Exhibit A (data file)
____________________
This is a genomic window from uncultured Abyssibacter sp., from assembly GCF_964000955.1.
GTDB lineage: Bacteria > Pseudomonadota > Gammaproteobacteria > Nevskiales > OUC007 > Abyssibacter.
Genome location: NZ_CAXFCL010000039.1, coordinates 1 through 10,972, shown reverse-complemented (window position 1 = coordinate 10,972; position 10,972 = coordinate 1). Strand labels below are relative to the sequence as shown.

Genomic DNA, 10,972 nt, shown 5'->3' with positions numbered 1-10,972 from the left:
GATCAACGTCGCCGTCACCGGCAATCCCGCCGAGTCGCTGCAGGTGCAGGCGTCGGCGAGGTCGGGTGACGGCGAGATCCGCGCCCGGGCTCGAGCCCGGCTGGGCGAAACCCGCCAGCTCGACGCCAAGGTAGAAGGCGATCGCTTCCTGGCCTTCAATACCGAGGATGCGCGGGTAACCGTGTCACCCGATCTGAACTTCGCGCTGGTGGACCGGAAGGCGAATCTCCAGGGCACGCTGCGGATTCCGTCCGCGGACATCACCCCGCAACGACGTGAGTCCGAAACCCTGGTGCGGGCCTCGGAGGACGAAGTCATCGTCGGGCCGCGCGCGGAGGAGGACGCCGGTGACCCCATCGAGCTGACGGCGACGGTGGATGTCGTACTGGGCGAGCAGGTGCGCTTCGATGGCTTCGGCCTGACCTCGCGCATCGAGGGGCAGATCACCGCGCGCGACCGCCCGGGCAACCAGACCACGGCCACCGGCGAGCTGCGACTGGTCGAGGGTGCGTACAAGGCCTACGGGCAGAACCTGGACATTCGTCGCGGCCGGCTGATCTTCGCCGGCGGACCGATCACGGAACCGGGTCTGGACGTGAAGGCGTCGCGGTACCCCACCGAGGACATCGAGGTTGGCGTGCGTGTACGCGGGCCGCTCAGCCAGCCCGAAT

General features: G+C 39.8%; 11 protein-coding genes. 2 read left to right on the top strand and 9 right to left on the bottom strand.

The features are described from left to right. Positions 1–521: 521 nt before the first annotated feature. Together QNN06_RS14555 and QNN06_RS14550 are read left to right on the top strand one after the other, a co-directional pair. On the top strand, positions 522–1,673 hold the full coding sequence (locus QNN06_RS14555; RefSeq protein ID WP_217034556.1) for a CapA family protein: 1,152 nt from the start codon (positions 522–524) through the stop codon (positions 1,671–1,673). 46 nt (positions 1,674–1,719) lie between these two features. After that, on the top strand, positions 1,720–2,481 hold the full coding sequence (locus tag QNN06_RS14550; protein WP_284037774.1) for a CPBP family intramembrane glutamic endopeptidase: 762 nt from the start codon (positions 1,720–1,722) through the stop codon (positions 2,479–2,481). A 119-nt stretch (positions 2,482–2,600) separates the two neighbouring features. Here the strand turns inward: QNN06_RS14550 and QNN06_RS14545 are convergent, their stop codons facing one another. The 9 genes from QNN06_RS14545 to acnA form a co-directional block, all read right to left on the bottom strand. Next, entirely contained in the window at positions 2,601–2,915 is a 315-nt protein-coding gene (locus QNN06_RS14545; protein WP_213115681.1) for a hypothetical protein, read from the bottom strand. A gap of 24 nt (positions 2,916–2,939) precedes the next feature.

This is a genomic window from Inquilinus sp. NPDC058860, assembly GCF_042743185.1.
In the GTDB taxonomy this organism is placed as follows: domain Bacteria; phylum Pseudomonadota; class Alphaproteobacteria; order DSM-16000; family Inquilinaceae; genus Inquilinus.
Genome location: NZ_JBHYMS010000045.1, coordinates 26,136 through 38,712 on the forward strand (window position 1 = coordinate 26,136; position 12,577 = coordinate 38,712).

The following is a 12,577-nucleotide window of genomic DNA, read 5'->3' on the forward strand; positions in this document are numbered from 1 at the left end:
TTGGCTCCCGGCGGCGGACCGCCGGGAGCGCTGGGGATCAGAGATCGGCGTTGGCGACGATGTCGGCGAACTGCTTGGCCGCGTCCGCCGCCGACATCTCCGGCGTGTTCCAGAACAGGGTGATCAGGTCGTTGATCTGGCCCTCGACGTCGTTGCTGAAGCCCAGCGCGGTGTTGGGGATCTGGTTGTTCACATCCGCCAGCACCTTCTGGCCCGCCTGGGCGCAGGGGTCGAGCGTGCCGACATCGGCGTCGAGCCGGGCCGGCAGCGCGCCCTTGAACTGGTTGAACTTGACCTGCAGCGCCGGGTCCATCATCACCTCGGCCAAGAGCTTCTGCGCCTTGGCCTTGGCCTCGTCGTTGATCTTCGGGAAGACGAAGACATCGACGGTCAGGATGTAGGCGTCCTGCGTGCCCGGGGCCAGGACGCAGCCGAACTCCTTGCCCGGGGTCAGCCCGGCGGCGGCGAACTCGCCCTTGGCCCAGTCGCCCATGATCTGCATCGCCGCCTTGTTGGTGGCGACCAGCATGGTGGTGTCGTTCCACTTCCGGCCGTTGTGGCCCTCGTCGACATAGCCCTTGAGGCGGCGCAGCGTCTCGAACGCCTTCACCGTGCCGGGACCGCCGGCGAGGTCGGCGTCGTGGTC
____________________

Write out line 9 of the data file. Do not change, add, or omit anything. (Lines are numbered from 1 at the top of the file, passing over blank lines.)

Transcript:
In the GTDB taxonomy this organism is placed as follows: domain Bacteria; phylum Pseudomonadota; class Alphaproteobacteria; order DSM-16000; family Inquilinaceae; genus Inquilinus.